First there was the General whose army unit in Marjayoun was taken hostage by the Israeli army. Instead of resisting the occupiers, he served them tea and strolled through the courtyard of the barracks with them.
Then the wife of March 14th Minister Michael Pharaon, Mona Pharaon, was caught on camera raising her glas and toasting the "success of The Israeli army."("Je bois a la sante de l'armee Israelienne".)
Yesterday morning I had breakfast with a close relation of my former roommate, at a little foul & hummus bistro in Hamra. She, a Maronite, spent the entirety of the war in her village on Mount Lebanon. Squeezed in amongst a horde of heavily perspiring men wolfing down a heavy breakfast on their way to work, she told me (and her Shia boyfriend) how she dreamed of visiting Israel as a child, to visit her high-ranking SLA collaborator uncle -- who faces 20 years in jail if he returns to Lebanon. (She wasn't a child in 2000 when her uncle fled to Israel, but rather a few months short of adulthood.) She added, "I was speaking to my cousin in Israel the other day. She loves it there. I used to ask my mother if my uncle had killed anyone. She said no. He was just responsible for delivering things. My mother never lies."
The foul & hummus nearly dropped (or rather, drizzled) from my mouth; her boyfriend and I stared at eachother in disbelief at this public proclamation. In a hushed voice, he told her to keep quiet as the whole restaurant fell silent. Seeking to alleviate the tension, she added that her father was impressed with Hezbollah's military performance when the fighting ended, and that he was "not with Israel, not with Hezbollah."
That same Shia boyfriend then reported how he had seen his family's house in southern Lebanon on CNN, as it was being occupied by Israeli troops. Apparently they showed Israeli soldiers sleeping in their beds. What a bizarre romance.
I'm moving to a new apartment for the fifth time in 11 months. Every time I move, I employ the services of a certain Zuheir and his red pick-up truck. Zuheir refuses to go "up stairs", because he -- a hobby physicist-- knows that what goes up most come down, a fate that he seeks to avoid in his line of work. He insists that he will help load the truck; according to his superior judgement, this is best done by laying the dishes down one by one on the floor of the truck and placing the couch, cupboard, stove on top of them. This is his seasoned strategy, perfected over the years; he won't budge. I labored to find another pick-up truck service to no avail. And the Syrian workers haven't returned, so I'll be schlepping by myself. And Zuheir will watch the girls get sweaty, and occasionally glance at his watch to indicate that he is in a hurry to do nothing.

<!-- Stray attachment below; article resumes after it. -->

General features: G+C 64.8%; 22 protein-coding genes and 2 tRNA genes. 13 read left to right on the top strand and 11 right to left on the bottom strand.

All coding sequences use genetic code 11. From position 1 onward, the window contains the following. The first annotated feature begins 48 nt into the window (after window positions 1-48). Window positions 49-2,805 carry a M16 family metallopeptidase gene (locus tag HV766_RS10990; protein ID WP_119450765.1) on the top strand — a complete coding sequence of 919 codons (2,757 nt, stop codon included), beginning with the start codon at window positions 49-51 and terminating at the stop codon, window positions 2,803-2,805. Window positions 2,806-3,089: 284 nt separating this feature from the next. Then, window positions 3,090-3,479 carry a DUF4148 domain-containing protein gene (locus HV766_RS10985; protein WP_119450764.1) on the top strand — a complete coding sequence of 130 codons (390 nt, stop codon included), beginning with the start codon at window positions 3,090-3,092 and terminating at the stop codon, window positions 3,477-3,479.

My new roommate, Maya, works for an NGO that provides relief for the displaced in Beirut and to villages in the South. Her Sunni Beiruti mother complains, "Why are you helping the Shia?" But she admires Hassan Nasrallah and has declared him a Sunni.
The expected droves of nations eager to contribute to the UNIFIL force have failed to materialized. The Bangladeshis are keen to come patrol the south, but Israel refuses troops from nations with which she does not have diplomatic relations. That effectively excludes Bangladesh, Malaysia and Indonesia and a few dozen others. The French who wanted to "lead" the mission will now only contribute two hundred soldiers. Additionally, they demand a "clear mandate", as if dodging Israeli missiles accidentally lobbed at their outposts isn't enough to bide their time. They could also author a UNIFIL cookbook. UNIFIL "fusion cuisine" could soon be the newest hit in metropoles all over the world.
Dozens of people have been killed and wounded in the past week by unexploded cluster bombs in southern Beirut and in the south. A further casualty of the ceasefire is the return of the khaliji tourists, who fled Lebanon before Dan Halutz had time to sell his stocks. Apparently they are coming back to enjoy the rest of the summer. I want to rent a room on the top floor of the Crowne Plaza hotel, and drop pamphlets warning them: "Dear Khaliji tourists, as loyal allies to your royal families, we are giving you forewarning: All hell is going to break loose again. Leave while you can. Signed: The State of Israel." Or, "Saad Hariri would like to invite you to his birthday party/ barbecue along the Lebanese-Israeli border. Dress code: Shia. Bring your Hezbollah flags. See you there."
And this from Haaretz:
"Ministers recall that Olmert's aides joked about the possibility that he would make a victory speech in Bint Jbail, the site of Nasrallah's speech on Israel's spider web in May 2000. The Shin Bet security service's VIP protection detail would have never authorized this, but the mere fact that it was discussed is an indication of how surrealistic the conversations became among decision makers.
The IDF carried out three operations in Bint Jbail during the war, and did not conquer it because of its sprawling urban character."
Sprawling urban character? Bint Jbeil is at best a town, ordinarily home to 20,000 people. That would have been very Wilhelmian of Olmert to crown his victory in such a symbolic place on the enemy's territory. The Ministry of Tourism could then promote Bint Jbeil as the Versailles of southern Lebanon.
Maybe Olmert will give it another shot. The Israelis launched a commando raid today on a village in the Bekaa.